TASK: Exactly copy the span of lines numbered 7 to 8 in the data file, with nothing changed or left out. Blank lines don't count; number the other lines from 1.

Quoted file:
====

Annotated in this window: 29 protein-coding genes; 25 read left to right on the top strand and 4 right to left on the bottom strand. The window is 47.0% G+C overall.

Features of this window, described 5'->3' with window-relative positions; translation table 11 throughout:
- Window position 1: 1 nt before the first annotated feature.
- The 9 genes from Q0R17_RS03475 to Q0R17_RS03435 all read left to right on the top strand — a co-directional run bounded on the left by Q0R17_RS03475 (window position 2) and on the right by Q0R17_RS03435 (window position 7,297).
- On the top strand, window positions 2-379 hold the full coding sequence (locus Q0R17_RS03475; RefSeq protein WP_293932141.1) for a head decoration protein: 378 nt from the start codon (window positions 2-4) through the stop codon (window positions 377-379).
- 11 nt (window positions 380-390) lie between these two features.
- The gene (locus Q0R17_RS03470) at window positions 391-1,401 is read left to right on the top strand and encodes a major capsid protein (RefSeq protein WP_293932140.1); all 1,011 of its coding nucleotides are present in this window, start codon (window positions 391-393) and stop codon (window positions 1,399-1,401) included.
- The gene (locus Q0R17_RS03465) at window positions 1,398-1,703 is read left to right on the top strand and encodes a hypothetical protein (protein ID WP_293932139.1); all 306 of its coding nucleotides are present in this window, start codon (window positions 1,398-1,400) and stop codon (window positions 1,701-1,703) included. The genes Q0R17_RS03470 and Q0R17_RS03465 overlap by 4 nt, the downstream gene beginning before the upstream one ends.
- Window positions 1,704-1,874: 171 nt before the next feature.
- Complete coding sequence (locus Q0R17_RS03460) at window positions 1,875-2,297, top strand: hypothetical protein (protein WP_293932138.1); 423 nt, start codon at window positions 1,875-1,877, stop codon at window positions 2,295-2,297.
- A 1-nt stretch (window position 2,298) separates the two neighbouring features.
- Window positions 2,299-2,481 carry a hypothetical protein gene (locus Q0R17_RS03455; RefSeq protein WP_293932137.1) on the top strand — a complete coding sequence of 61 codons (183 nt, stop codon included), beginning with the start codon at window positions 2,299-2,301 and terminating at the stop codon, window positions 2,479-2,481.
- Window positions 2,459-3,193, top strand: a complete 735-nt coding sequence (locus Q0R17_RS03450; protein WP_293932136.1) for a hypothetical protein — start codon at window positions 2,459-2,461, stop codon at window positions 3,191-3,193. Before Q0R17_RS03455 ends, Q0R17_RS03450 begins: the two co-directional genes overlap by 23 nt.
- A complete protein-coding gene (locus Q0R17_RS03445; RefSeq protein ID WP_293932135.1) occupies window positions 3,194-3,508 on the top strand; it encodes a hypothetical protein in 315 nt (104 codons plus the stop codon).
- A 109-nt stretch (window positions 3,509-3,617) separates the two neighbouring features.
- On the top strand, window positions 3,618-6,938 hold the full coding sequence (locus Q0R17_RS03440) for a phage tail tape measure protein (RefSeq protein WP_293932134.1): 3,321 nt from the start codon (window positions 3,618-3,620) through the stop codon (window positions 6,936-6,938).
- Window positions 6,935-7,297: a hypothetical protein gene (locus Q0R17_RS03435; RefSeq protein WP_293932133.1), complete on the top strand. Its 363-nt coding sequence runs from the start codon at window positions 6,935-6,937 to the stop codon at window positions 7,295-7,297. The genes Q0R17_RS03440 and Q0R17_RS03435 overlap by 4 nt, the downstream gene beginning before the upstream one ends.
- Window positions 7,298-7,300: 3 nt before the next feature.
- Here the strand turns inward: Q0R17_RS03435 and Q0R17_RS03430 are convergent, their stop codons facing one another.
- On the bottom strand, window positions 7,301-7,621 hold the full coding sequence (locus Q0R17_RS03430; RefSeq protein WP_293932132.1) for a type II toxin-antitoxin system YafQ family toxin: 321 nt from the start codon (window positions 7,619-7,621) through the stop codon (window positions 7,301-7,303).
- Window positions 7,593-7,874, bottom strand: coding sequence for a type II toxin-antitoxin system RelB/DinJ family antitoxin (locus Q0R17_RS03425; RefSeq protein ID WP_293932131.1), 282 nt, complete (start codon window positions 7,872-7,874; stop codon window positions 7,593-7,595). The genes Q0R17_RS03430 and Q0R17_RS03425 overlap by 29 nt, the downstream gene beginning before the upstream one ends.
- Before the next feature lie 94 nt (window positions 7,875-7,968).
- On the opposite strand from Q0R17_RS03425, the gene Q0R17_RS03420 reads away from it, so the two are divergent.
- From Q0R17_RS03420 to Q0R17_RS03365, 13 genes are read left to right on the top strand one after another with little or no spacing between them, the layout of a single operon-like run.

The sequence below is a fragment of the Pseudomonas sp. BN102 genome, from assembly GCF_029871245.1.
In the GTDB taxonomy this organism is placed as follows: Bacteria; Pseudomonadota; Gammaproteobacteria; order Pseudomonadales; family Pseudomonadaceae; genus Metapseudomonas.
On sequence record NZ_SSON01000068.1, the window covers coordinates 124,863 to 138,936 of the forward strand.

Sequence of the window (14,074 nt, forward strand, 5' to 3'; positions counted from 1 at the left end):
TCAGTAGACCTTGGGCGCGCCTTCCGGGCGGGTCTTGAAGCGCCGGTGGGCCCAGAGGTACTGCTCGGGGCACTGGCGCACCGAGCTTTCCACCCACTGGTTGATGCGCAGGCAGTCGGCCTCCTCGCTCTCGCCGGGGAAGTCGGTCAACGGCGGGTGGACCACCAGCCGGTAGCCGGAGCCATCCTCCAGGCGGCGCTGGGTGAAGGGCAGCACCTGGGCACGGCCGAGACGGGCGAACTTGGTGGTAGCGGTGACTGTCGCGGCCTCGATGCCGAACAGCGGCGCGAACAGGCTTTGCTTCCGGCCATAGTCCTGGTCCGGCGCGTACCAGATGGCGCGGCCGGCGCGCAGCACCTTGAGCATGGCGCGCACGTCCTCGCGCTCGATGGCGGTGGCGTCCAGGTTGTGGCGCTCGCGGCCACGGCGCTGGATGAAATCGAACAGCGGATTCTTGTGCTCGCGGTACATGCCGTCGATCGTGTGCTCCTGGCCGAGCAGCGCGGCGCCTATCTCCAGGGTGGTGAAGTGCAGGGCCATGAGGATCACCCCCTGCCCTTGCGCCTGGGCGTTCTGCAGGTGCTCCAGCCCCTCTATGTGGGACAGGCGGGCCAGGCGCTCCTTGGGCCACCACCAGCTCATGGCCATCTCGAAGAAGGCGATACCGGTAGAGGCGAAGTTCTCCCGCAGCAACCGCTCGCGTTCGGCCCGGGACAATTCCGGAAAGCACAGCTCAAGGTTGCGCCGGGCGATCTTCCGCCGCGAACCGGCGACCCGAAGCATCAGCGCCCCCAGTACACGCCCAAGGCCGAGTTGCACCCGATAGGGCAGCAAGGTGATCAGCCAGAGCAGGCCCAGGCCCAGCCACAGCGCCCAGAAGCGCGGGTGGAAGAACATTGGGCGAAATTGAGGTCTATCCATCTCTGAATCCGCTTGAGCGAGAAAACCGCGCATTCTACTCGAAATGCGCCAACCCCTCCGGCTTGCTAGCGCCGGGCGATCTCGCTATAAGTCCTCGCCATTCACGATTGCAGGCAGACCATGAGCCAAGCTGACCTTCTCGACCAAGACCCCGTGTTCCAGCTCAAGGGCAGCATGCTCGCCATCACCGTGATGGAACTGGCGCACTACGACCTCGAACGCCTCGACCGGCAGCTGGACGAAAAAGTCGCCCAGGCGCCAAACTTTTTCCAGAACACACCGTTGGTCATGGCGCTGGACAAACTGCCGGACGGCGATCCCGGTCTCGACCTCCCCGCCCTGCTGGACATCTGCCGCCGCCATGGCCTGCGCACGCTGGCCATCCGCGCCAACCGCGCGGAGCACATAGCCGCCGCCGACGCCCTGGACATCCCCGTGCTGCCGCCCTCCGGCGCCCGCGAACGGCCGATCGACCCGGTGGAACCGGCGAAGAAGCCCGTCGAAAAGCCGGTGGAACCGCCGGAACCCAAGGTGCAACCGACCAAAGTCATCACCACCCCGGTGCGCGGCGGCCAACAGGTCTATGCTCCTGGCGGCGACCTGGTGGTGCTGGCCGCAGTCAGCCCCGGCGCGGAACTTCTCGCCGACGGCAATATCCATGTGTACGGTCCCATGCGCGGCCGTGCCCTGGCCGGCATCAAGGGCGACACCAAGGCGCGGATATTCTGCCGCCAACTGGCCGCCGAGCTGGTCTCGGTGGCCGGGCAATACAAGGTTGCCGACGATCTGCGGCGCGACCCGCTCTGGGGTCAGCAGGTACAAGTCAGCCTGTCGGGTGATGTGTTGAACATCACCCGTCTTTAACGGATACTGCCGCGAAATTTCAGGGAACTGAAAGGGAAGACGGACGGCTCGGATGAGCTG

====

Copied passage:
- The gene (locus Q0R17_RS03470) at window positions 391-1,401 is read left to right on the top strand and encodes a major capsid protein (RefSeq protein WP_293932140.1); all 1,011 of its coding nucleotides are present in this window, start codon (window positions 391-393) and stop codon (window positions 1,399-1,401) included.
- The gene (locus Q0R17_RS03465) at window positions 1,398-1,703 is read left to right on the top strand and encodes a hypothetical protein (protein ID WP_293932139.1); all 306 of its coding nucleotides are present in this window, start codon (window positions 1,398-1,400) and stop codon (window positions 1,701-1,703) included. The genes Q0R17_RS03470 and Q0R17_RS03465 overlap by 4 nt, the downstream gene beginning before the upstream one ends.